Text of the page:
Von Braun: Germany
In the early 1930's, rocket clubs sprang up all over Germany. One
of these clubs, the Verein fur Raumschiffarht (Rocket Society), had
the young engineer Wernher von Braun as a member.
During this same period of time the German military was searching
for a weapon which would not violate the Versailles Treaty of World
War I, and at the same time defend Germany. Artillery captain Walter
Dornberger was assigned to investigate the feasibility of using
rockets. Dornberger went to see the VfR and, being impressed with
their enthusiasm, gave them $400 to build a rocket. Wernher von
Braun worked through the spring and summer of 1932, only to have the
rocket fail when tested in front of the military. However,
Dornberger was impressed with von Braun and hired him to lead the
military's rocket artillery unit.
By 1934 von Braun and Dornberger had a team of 80 engineers
building rockets in Kummersdorf, about 60 miles south of
Berlin. Von Braun's natural talents as a leader shone, as well as
his ability to assimilate great quantities of data while keeping in
mind the big picture. With the successful launch of two rockets, Max
and Moritz, in 1934, von Braun's proposal to work on a jet-assisted
take-off device for heavy bombers and all-rocket fighters was
granted. However, Kummersdorf was too small for the task, so a new
facility had to be built.
Peenemunde, located on the Baltic coast, was chosen as the new
site. Peenemunde was large enough to launch and monitor rockets over
ranges up to about 200 miles, with optical and electric observing
instruments along the trajectory, with no risk of harming people and
By now Hitler had taken over Germany and Herman Goering ruled the
Luftwaffe. Dornberger held a public test of the A-2 which was
greatly successful. Funding continued to flow to von Braun's team,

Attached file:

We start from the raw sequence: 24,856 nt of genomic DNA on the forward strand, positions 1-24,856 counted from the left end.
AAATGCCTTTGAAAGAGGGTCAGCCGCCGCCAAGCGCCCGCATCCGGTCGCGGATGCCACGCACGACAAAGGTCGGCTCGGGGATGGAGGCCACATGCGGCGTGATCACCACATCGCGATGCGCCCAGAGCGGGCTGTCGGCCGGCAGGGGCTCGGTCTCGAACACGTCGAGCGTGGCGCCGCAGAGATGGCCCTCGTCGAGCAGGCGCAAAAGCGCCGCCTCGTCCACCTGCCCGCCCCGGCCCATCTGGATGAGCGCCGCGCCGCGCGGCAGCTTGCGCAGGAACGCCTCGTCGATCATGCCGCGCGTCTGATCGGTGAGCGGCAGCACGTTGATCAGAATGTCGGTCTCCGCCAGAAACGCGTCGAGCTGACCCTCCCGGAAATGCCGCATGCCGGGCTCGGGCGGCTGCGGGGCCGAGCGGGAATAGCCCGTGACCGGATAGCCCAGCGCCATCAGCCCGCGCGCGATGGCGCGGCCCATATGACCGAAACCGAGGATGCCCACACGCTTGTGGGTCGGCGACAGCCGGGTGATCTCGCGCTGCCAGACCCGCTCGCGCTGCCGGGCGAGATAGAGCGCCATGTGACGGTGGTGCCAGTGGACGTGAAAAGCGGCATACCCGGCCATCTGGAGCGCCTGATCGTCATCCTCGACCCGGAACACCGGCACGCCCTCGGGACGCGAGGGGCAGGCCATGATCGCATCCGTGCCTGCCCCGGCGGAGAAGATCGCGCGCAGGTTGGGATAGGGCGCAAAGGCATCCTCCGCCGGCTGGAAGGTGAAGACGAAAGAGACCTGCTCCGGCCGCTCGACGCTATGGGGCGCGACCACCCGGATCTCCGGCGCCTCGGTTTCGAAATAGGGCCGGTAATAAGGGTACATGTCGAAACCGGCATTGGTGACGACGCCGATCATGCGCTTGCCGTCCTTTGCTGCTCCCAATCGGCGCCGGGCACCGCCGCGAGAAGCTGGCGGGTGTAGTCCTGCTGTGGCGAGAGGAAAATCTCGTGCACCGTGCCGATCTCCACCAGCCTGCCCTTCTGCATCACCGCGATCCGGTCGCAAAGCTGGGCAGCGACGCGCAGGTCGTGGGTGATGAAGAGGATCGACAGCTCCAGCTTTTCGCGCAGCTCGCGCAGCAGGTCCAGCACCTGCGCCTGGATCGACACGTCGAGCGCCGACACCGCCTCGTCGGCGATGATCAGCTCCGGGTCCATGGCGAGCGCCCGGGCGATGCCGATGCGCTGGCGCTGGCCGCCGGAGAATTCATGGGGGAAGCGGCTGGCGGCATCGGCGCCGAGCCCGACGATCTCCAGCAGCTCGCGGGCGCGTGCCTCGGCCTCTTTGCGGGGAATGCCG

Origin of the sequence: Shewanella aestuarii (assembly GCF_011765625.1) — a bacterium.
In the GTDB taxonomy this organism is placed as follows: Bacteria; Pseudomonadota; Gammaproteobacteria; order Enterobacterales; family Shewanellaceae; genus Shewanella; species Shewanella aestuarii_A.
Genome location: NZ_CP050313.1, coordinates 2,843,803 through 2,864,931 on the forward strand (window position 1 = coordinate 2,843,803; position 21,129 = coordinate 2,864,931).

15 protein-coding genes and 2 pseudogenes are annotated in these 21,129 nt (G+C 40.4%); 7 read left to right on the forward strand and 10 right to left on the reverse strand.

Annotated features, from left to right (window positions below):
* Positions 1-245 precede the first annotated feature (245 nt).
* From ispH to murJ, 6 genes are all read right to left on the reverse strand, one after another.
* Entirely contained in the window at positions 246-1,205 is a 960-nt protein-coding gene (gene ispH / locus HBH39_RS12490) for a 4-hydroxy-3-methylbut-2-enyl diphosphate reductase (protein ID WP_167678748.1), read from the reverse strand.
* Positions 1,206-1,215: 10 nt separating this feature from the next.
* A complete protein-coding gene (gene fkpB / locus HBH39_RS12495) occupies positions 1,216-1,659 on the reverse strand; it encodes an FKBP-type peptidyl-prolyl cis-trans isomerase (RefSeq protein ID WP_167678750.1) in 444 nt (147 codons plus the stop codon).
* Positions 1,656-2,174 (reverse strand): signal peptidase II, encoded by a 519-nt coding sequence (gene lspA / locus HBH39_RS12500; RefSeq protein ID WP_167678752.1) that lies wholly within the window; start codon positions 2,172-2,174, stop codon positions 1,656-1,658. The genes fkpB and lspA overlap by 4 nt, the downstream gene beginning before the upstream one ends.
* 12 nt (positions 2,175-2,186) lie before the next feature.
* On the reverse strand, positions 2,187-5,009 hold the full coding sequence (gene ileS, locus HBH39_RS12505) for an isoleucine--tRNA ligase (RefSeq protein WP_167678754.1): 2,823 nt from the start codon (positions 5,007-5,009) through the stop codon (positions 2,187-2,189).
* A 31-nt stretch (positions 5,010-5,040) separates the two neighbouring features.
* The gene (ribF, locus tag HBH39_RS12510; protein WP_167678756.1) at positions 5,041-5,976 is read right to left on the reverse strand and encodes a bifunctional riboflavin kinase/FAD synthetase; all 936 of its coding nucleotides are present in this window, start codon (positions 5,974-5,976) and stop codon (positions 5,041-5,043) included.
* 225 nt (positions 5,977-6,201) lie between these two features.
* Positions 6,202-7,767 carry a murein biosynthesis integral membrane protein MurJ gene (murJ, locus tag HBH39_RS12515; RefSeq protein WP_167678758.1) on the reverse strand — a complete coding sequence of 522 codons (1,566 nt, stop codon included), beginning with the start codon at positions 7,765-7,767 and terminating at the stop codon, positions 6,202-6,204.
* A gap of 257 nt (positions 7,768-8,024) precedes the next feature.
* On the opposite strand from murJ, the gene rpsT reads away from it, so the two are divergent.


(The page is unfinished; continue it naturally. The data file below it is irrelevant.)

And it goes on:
developing the A-3 and finally the A-4.
In 1943 Hitler decided to use the A-4 as a "vengeance weapon,"
and the group found themselves developing the A-4 to rain explosives
on London. Fourteen months after Hitler ordered it into production,
the first combat A-4, now called the V-2, was launched toward
western Europe on September 7, 1944. When the first V-2 hit London
von Braun remarked to his colleagues, "The rocket worked perfectly
except for landing on the wrong planet."
The SS and the Gestapo arrested von Braun for crimes against the
state because he persisted in talking about building rockets which
would go into orbit around the Earth and perhaps go to the Moon. His
crime was indulging in frivolous dreams when he should have been
concentrating on building bigger rocket bombs for the Nazi war
machine. Dornberger convinced the SS and the Gestapo to release von
Braun because without him there would be no V-2 and Hitler would
have them all shot.
On arriving back at Peenemunde, von Braun immediately assembled
his planning staff and asked them to decide how and to whom they
should surrender. Most of the scientists were frightened of the
Russians, they felt the French would treat them like slaves, and the
British did not have enough money to afford a rocket program. That
left the Americans. After stealing a train with forged papers, von
Braun led 500 people through war-torn Germany to surrender to the
Americans. The SS were issued orders to kill the German engineers,
who hid their notes in a mine shaft and evaded their own army while
searching for the Americans. Finally, the team found an American
private and surrendered to him. Realizing the importance of these
engineers, the Americans immediately went to Peenemunde and
Nordhausen and captured all of the remaining V-2's and V-2 parts,
then destroyed both places with explosives. The Americans brought
over 300 train car loads of spare V-2 parts to the United States.
Much of von Braun's production team was captured by the Russians.
Moving to the U.S.